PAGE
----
What you do in your house is worth as much as if you did it up in heaven for our Lord God. We should accustom ourselves to think of our position and work as sacred and well-pleasing to God, not on account of the position and work, but on account of the word and faith from which the obedience and the work flow. ~ Martin Luther

Wednesday, October 01, 2014

Bringing in the Hay



 










We have been fortunate to be able to rent out our fields to two local farmers since moving here.  We haven't had the resources (equipment) to utilize the fields ourselves and the rent money we have earned has been used to help pay our property taxes.  Well, for one farmer in particular...it was hard to actually get the rent money.  The guy is great- we love him- but we had to think more creatively about how both parties could benefit from the arrangement.  Since we now have quite the 'herd' of winter hay-eating animals (har har), we thought, instead of CASH, we could get 'paid' in our own hay.  Farmer does the work on second cutting and we get as much hay as we need for the winter.

It worked out remarkably well this year and I hope that we can continue this sort of arrangement in the future.

Matt doesn't have time with his job to do the field work and especially in the small windows of time it needs to be done (no rain!).  We don't have the money to buy a whole bunch of haying equipment.  But we do have animals that need it.  I had to scrape the nooks and crannies to find money to cover the property taxes (that's what happens when you change the budget!) but I was able to do it.  So- we were helped and the farmer was helped.  Sweat equity is a bit easier to give than a check that you just can't afford to write.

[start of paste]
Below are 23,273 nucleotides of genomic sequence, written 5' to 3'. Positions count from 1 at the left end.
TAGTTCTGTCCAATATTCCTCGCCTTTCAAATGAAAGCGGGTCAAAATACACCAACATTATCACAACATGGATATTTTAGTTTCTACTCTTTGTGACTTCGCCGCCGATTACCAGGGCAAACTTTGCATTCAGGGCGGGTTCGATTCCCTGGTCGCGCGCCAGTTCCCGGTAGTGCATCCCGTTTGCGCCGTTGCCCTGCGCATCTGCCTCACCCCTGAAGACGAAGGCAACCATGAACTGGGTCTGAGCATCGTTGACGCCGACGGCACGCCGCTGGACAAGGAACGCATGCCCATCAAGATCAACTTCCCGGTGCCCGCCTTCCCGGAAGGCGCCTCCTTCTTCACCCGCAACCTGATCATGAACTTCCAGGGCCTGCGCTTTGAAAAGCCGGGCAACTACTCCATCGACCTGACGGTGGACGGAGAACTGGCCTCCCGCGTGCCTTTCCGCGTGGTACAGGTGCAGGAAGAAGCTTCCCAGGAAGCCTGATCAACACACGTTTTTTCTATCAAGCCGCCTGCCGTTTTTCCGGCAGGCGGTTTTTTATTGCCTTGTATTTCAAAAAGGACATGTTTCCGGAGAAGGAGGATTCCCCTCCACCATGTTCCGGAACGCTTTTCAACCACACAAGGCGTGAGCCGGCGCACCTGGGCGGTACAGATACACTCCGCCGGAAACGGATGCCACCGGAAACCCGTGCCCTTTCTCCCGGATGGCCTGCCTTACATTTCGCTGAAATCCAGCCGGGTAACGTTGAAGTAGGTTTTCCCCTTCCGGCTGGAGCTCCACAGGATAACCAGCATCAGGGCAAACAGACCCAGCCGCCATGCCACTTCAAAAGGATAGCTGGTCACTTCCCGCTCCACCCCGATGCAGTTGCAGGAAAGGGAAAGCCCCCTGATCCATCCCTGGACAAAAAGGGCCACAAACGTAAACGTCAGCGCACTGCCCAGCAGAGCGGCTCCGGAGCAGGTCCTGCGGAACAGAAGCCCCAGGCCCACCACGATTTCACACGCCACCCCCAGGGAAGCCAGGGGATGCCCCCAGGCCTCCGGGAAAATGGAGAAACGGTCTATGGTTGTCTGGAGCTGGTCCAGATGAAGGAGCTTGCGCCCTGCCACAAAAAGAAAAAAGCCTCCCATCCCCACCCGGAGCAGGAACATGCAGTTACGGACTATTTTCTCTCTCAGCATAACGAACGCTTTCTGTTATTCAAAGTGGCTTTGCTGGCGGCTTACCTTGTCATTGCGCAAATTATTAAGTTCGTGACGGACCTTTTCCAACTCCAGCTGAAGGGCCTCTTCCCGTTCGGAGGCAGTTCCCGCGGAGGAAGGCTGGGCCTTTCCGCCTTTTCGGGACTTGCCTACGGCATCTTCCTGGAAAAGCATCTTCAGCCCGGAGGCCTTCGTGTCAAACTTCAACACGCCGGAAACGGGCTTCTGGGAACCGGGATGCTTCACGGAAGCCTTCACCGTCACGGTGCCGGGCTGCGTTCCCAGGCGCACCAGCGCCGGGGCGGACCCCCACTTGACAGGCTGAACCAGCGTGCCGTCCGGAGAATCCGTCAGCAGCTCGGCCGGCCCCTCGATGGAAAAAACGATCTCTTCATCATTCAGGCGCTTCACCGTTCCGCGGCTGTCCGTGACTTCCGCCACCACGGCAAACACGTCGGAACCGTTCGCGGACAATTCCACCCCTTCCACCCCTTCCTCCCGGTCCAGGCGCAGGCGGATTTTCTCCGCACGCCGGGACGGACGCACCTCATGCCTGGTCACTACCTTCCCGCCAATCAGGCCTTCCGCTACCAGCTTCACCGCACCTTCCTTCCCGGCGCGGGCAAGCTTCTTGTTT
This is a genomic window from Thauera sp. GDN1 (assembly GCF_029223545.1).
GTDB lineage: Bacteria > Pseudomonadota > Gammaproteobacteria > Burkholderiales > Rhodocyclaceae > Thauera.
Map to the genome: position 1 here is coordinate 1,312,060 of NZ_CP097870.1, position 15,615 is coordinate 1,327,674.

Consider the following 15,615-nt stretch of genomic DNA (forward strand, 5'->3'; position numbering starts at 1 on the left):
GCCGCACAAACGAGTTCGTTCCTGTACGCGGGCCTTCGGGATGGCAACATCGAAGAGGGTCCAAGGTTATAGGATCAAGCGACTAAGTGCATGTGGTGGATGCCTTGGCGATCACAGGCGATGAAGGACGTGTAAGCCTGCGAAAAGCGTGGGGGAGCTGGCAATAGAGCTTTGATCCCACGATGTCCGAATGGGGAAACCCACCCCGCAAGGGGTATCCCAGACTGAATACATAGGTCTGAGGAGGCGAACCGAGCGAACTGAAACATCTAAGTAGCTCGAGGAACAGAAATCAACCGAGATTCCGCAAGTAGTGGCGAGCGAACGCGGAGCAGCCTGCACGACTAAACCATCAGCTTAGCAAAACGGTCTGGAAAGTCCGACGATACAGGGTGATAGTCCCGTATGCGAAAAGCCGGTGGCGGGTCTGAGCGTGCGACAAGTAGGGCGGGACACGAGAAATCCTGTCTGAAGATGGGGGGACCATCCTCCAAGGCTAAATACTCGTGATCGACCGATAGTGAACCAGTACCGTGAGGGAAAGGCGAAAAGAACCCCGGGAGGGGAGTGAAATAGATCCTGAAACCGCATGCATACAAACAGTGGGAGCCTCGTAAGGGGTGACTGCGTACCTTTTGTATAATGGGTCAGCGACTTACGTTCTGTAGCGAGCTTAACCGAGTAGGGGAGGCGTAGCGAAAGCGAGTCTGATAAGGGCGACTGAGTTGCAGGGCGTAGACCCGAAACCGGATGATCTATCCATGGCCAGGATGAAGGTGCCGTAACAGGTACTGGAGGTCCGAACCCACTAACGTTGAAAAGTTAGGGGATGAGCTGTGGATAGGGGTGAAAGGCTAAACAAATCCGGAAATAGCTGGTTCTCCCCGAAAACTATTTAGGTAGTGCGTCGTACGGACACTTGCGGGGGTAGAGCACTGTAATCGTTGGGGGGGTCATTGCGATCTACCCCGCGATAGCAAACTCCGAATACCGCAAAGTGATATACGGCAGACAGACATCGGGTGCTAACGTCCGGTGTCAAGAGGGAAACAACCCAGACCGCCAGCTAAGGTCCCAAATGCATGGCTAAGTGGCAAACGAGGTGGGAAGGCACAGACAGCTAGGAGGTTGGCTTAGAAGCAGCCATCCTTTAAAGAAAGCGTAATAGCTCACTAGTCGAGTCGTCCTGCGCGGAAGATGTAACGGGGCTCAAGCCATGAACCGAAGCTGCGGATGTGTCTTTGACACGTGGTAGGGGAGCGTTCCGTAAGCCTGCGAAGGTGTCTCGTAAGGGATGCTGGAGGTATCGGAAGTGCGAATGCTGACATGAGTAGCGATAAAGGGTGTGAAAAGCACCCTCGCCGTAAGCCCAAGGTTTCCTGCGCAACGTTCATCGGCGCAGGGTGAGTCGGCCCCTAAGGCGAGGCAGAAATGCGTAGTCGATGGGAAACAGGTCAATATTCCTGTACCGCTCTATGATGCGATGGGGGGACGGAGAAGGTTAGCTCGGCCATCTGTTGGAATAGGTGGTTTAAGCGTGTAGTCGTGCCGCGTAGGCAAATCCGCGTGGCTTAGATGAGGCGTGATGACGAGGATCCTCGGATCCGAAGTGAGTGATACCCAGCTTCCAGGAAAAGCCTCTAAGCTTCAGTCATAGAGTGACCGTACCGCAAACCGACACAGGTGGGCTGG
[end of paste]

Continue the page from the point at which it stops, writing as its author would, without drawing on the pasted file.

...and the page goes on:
They even brought over their hay elevator for us to get the square bales up in the hay mow easily.

Andrew was a huge help in that department.  I went out and watched him for a bit- somewhat taken aback at the boy who was doing a man's job.  He emptied two hay wagons worth of hay and put them on the elevator while Matt took them from there to their winter home in the haymow.

When did that little bitty cowboy grow up to be such an able-bodied farmhand?



4 comments:

beth said...

absolutely adoring the shoes your bear selected for the task at hand and the glimpses of your stunning family.
b

Rozy Lass said...

Have you read Ralph Moody's books? You can see how a young boy can do a man's job, he is fabulous. Boys need to work hard and feel needed.

celina boulanger said...

awesome
i saw this and squeeled, thought you might too
http://www.toysrus.com/product/index.jsp?productId=33445566&cp=&parentPage=search

Terri Cheney said...

I was looking at the photo of Andrew working...One day he will take over your farmwork. He's got it in his blood. I've been doing a lot of genealogy work of late and I see how many of the children over ten were listed as farm labor. Doing a hard day of work on the farm and helping the family every step of the way.